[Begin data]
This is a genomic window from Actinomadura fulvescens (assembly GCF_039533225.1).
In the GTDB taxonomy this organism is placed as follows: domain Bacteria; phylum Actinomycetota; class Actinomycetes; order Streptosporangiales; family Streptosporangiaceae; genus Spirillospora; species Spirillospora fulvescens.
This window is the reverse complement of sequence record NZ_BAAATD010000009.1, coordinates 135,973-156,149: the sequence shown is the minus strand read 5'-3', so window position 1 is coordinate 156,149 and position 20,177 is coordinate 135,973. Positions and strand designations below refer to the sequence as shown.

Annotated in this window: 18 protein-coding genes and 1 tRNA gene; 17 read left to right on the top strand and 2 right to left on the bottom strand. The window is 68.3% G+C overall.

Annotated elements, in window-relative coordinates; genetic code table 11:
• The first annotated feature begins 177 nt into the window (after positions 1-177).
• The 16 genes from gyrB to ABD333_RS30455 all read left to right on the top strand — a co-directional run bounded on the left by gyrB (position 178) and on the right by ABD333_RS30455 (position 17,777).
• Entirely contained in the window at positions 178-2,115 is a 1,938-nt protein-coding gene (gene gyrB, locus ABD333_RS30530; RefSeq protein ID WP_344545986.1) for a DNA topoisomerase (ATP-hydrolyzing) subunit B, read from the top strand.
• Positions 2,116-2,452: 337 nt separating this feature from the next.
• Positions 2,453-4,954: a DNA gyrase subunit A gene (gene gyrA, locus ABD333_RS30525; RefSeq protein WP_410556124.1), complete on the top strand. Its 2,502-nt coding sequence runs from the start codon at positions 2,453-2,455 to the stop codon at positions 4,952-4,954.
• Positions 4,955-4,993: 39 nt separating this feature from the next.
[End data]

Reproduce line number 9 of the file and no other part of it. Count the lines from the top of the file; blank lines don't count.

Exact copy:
• Positions 2,116-2,452: 337 nt separating this feature from the next.